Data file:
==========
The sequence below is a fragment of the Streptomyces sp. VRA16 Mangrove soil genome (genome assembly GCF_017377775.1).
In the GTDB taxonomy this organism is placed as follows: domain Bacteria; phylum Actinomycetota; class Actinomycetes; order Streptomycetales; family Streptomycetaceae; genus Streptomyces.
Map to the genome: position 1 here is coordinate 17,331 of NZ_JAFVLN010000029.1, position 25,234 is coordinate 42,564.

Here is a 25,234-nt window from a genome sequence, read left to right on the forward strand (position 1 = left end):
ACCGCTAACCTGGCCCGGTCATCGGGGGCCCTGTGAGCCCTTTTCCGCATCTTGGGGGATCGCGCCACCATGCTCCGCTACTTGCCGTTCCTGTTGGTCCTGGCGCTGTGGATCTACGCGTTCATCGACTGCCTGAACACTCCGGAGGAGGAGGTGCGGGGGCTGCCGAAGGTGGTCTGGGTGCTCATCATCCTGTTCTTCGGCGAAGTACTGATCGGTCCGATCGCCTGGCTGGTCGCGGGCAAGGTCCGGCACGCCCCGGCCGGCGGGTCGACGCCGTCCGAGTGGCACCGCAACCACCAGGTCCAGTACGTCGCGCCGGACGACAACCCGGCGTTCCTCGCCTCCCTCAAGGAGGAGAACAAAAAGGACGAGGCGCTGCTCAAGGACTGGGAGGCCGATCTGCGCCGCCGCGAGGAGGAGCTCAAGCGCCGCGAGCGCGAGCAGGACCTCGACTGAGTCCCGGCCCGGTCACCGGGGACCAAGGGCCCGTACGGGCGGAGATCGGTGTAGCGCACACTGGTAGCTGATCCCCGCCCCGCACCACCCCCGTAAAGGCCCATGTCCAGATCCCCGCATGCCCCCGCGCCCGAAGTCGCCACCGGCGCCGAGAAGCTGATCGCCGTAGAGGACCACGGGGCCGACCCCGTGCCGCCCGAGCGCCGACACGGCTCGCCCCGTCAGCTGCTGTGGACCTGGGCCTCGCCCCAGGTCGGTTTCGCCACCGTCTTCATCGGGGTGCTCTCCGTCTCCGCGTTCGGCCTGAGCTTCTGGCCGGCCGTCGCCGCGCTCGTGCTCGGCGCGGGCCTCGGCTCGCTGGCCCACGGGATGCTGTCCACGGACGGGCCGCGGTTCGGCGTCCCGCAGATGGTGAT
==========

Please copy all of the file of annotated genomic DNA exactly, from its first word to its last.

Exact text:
The sequence below is a fragment of the Streptomyces sp. VRA16 Mangrove soil genome (genome assembly GCF_017377775.1).
In the GTDB taxonomy this organism is placed as follows: domain Bacteria; phylum Actinomycetota; class Actinomycetes; order Streptomycetales; family Streptomycetaceae; genus Streptomyces.
Map to the genome: position 1 here is coordinate 17,331 of NZ_JAFVLN010000029.1, position 25,234 is coordinate 42,564.

Here is a 25,234-nt window from a genome sequence, read left to right on the forward strand (position 1 = left end):
ACCGCTAACCTGGCCCGGTCATCGGGGGCCCTGTGAGCCCTTTTCCGCATCTTGGGGGATCGCGCCACCATGCTCCGCTACTTGCCGTTCCTGTTGGTCCTGGCGCTGTGGATCTACGCGTTCATCGACTGCCTGAACACTCCGGAGGAGGAGGTGCGGGGGCTGCCGAAGGTGGTCTGGGTGCTCATCATCCTGTTCTTCGGCGAAGTACTGATCGGTCCGATCGCCTGGCTGGTCGCGGGCAAGGTCCGGCACGCCCCGGCCGGCGGGTCGACGCCGTCCGAGTGGCACCGCAACCACCAGGTCCAGTACGTCGCGCCGGACGACAACCCGGCGTTCCTCGCCTCCCTCAAGGAGGAGAACAAAAAGGACGAGGCGCTGCTCAAGGACTGGGAGGCCGATCTGCGCCGCCGCGAGGAGGAGCTCAAGCGCCGCGAGCGCGAGCAGGACCTCGACTGAGTCCCGGCCCGGTCACCGGGGACCAAGGGCCCGTACGGGCGGAGATCGGTGTAGCGCACACTGGTAGCTGATCCCCGCCCCGCACCACCCCCGTAAAGGCCCATGTCCAGATCCCCGCATGCCCCCGCGCCCGAAGTCGCCACCGGCGCCGAGAAGCTGATCGCCGTAGAGGACCACGGGGCCGACCCCGTGCCGCCCGAGCGCCGACACGGCTCGCCCCGTCAGCTGCTGTGGACCTGGGCCTCGCCCCAGGTCGGTTTCGCCACCGTCTTCATCGGGGTGCTCTCCGTCTCCGCGTTCGGCCTGAGCTTCTGGCCGGCCGTCGCCGCGCTCGTGCTCGGCGCGGGCCTCGGCTCGCTGGCCCACGGGATGCTGTCCACGGACGGGCCGCGGTTCGGCGTCCCGCAGATGGTGAT